1817 – The tomb of Pharaoh Seti I is discovered
Tomb KV17, located in Egypt’s Valley of the Kings and also known by the names “Belzoni’s tomb”, “the Tomb of Apis”, and “the Tomb of Psammis, son of Nechois”, is the tomb of Pharaoh Seti I of the Nineteenth Dynasty.
It was first discovered by Giovanni Battista Belzoni on 16th October 1817. When he first entered the tomb he found the wall paintings in excellent condition with the paint on the walls still looking fresh and some of the artists paints and brushes still on the floor.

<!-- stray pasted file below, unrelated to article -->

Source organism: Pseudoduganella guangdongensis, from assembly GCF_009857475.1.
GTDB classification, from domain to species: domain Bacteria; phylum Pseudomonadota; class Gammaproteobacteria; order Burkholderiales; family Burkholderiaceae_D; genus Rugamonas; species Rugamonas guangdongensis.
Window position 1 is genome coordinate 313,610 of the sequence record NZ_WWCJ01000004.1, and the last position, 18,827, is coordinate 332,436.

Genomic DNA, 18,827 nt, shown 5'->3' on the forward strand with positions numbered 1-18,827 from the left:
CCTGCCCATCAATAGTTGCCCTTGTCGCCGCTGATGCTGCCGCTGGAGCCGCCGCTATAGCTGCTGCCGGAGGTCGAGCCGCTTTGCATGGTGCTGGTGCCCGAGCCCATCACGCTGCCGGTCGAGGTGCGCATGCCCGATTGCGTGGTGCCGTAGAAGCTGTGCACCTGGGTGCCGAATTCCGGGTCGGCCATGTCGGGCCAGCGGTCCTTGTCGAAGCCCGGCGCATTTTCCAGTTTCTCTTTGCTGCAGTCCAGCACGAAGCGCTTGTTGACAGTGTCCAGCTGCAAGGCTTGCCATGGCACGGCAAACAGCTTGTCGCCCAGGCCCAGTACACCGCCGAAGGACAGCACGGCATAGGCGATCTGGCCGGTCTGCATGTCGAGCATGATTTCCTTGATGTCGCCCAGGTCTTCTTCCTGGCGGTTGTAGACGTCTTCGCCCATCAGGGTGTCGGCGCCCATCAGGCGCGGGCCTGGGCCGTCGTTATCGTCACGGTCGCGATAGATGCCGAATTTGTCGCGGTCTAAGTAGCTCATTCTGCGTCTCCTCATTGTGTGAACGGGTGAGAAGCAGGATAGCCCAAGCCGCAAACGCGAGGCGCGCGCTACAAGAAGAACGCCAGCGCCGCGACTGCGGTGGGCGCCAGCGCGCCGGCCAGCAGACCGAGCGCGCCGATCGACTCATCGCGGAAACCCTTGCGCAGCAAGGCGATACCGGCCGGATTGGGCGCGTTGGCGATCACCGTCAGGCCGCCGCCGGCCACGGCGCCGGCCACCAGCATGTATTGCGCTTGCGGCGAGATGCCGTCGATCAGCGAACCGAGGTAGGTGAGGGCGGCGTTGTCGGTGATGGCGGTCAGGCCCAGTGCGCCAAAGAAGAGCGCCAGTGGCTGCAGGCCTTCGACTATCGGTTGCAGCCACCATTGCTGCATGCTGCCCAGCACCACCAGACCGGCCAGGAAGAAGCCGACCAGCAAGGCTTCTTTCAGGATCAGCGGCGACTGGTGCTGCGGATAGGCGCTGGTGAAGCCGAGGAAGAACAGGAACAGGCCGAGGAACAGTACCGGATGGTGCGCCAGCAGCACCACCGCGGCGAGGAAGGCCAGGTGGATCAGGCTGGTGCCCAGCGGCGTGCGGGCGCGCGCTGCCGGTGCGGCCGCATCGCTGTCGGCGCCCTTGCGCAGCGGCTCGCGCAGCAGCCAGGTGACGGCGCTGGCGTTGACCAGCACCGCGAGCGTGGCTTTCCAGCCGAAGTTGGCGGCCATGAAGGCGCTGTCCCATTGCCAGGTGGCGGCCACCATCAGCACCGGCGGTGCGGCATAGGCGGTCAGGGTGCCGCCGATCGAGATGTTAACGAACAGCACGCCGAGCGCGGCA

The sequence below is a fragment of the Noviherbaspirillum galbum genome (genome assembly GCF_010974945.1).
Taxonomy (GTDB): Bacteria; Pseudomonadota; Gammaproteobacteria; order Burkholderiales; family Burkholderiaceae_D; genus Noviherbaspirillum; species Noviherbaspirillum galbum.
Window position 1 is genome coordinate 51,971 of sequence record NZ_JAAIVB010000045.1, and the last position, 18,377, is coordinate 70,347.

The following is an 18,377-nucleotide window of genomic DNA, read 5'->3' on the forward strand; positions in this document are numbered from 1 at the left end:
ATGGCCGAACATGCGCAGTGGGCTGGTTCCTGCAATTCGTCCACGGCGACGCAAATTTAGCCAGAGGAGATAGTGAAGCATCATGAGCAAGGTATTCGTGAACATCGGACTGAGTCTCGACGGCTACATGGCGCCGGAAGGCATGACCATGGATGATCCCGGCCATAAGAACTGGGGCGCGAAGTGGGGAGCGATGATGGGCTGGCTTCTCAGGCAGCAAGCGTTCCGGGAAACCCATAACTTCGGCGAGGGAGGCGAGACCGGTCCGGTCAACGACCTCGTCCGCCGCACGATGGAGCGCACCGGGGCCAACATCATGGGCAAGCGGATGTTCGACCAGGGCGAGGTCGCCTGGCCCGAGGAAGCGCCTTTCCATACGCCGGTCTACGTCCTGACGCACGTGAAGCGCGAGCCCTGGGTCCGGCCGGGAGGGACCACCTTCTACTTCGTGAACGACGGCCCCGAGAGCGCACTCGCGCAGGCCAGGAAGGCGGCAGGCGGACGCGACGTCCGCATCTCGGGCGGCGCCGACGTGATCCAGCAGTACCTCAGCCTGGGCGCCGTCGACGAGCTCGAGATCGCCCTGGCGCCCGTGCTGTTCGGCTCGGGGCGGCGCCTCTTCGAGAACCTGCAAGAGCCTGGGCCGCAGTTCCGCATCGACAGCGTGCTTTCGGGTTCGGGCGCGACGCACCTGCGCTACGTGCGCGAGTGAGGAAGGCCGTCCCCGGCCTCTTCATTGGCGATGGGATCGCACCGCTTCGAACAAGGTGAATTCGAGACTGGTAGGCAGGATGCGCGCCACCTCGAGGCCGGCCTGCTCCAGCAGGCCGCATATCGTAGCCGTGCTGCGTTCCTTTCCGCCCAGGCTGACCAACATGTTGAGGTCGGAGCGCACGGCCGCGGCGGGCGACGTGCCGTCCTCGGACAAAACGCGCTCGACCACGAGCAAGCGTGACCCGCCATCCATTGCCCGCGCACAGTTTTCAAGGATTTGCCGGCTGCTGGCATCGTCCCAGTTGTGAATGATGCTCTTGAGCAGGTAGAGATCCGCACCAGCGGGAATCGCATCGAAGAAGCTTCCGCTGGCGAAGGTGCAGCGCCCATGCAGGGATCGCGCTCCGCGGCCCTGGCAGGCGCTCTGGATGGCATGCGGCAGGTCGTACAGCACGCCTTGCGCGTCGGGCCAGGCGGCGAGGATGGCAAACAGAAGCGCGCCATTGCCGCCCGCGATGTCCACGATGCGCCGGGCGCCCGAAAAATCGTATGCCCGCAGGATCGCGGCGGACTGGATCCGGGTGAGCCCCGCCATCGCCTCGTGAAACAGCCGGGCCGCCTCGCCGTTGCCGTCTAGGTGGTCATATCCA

The longest tomb in the valley, at 137.19 meters (450.10 feet), it contains very well preserved reliefs in all but two of its eleven chambers and side rooms.
The sarcophagus removed 1824, on behalf of the British consul Henry Salt is in the Sir John Soane’s Museum in London.
Extra Note: It is one of the best decorated tombs in the valley, but now is closed to the public due to damage.
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